In a similar study, Smith et al. studied 28 leprosy patients and 49 control subjects.7 They assessed the atopic status through medical history, physical examination, serum immunoglobulin E (IgE), skin testing, and a radioallergosorbent test (RAST). However, they found no significant difference in the prevalence of atopic diseases between the two groups. Tenorio et al.1 suggested that this could be due to the inclusion of a few leprosy patients and a control group comprised of volunteers from the hospital rather than household contacts. However, it is worth noting that Tenório et al.1 included smaller number of controls than patients.

In conclusion, to establish the real association between these two distinct conditions, atopic diseases diagnosis should be based on history, clinical examination, and supplementary diagnostic tools. It would be helpful if authors analyse the results by categorising participants into groups such as those with past atopy, current atopy, confirmed diagnosis, and, scoring, and then comparing the results between the groups.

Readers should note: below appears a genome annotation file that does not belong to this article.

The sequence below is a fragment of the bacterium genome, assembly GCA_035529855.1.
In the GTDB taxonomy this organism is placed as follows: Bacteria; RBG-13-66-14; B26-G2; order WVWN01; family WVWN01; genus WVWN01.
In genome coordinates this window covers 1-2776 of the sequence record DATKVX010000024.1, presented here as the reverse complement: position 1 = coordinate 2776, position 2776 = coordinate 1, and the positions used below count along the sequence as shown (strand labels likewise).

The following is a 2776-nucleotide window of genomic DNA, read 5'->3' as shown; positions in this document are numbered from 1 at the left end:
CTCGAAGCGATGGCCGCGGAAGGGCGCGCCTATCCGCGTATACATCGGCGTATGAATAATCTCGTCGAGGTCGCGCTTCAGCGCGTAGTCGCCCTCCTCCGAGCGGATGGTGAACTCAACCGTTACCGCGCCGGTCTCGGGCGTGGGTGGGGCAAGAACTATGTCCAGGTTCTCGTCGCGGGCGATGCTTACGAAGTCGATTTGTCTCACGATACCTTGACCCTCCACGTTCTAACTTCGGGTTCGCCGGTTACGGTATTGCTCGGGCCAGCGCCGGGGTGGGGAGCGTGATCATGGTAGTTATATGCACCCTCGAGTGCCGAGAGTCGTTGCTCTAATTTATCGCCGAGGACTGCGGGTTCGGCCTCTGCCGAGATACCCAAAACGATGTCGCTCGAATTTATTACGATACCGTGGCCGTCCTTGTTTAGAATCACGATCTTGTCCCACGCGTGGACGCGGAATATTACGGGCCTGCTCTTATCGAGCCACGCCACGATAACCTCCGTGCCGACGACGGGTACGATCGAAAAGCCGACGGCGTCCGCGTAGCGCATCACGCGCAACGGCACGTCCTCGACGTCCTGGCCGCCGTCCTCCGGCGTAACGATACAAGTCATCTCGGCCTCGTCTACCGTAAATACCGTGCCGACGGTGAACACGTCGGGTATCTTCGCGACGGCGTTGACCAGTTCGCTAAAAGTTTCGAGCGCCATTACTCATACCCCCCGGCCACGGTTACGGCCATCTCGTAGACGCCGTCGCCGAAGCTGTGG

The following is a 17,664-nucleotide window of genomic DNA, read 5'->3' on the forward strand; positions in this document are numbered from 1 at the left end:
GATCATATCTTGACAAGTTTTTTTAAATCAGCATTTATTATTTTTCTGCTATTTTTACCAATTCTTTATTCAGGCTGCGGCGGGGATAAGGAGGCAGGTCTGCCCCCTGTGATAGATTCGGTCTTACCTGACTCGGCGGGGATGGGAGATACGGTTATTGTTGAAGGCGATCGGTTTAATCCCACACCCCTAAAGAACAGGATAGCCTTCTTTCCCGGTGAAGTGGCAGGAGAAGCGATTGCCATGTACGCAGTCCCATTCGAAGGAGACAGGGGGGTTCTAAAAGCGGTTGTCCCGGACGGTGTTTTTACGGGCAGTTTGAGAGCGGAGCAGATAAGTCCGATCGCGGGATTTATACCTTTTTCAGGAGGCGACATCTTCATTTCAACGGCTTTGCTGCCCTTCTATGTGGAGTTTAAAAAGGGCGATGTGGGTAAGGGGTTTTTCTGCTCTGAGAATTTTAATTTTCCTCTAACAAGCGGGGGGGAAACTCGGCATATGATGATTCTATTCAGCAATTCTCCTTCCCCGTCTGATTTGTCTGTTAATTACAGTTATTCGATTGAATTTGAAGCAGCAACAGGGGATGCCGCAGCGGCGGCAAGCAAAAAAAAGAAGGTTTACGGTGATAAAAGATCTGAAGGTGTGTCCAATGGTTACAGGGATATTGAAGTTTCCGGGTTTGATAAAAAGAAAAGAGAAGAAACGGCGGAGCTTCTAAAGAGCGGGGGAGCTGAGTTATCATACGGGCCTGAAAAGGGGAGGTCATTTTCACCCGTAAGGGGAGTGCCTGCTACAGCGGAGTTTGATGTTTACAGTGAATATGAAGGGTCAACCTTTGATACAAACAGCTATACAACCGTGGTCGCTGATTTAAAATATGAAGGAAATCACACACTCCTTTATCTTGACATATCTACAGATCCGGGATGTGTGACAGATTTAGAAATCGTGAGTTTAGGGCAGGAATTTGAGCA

Declaration of patient consent

Patient’s consent not required as there are no patients in this study.

Financial support and sponsorship

Nil.

Conflicts of interest

There are no conflicts of interest.

Use of artificial intelligence (AI)-assisted technology for manuscript preparation

The authors confirm that there was no use of AI-assisted technology for assisting in the writing or editing of the manuscript and no images were manipulated using AI.

References

  1. , , , , , . Association between asthma, rhinitis and atopic dermatitis with leprosy: A case-control study. Indian J Dermatol Venereol Leprol. 2023;89:834-41.
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  2. , , , , . How accurate are the ISAAC questions for diagnosis of allergic rhinitis in Korean children? Int J Environ Res Public Health. 2018;15:1527.
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  3. , , , , , . Performance of the ISAAC questionnaire to establish the prevalence of asthma in adolescents: A population-based study. J Asthma. 2010;47:166-9.
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  4. , , , , , . Determining the score and cut-off point that would identify asthmatic adults in epidemiological studies using the asthma module of the international study of asthma and allergies in childhood questionnaire. Jornal Brasileiro de Pneumologia. 2005;31:477-85.